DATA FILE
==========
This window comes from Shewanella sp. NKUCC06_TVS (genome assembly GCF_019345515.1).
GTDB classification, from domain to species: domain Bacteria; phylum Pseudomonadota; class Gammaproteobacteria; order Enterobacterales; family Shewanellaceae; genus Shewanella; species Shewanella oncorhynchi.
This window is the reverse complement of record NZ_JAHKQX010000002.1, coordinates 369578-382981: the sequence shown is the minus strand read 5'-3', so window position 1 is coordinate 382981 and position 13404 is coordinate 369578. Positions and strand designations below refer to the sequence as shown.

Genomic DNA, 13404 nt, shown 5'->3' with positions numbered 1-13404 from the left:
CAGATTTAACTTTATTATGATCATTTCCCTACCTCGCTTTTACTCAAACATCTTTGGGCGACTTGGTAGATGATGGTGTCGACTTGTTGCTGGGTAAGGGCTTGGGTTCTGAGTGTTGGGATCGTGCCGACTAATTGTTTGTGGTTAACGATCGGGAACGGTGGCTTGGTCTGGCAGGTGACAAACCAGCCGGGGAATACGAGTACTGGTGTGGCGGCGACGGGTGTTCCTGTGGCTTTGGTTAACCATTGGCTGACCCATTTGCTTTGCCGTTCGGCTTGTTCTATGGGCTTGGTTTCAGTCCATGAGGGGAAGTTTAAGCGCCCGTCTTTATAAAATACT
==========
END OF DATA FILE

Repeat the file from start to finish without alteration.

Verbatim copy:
This window comes from Shewanella sp. NKUCC06_TVS (genome assembly GCF_019345515.1).
GTDB classification, from domain to species: domain Bacteria; phylum Pseudomonadota; class Gammaproteobacteria; order Enterobacterales; family Shewanellaceae; genus Shewanella; species Shewanella oncorhynchi.
This window is the reverse complement of record NZ_JAHKQX010000002.1, coordinates 369578-382981: the sequence shown is the minus strand read 5'-3', so window position 1 is coordinate 382981 and position 13404 is coordinate 369578. Positions and strand designations below refer to the sequence as shown.

Genomic DNA, 13404 nt, shown 5'->3' with positions numbered 1-13404 from the left:
CAGATTTAACTTTATTATGATCATTTCCCTACCTCGCTTTTACTCAAACATCTTTGGGCGACTTGGTAGATGATGGTGTCGACTTGTTGCTGGGTAAGGGCTTGGGTTCTGAGTGTTGGGATCGTGCCGACTAATTGTTTGTGGTTAACGATCGGGAACGGTGGCTTGGTCTGGCAGGTGACAAACCAGCCGGGGAATACGAGTACTGGTGTGGCGGCGACGGGTGTTCCTGTGGCTTTGGTTAACCATTGGCTGACCCATTTGCTTTGCCGTTCGGCTTGTTCTATGGGCTTGGTTTCAGTCCATGAGGGGAAGTTTAAGCGCCCGTCTTTATAAAATACT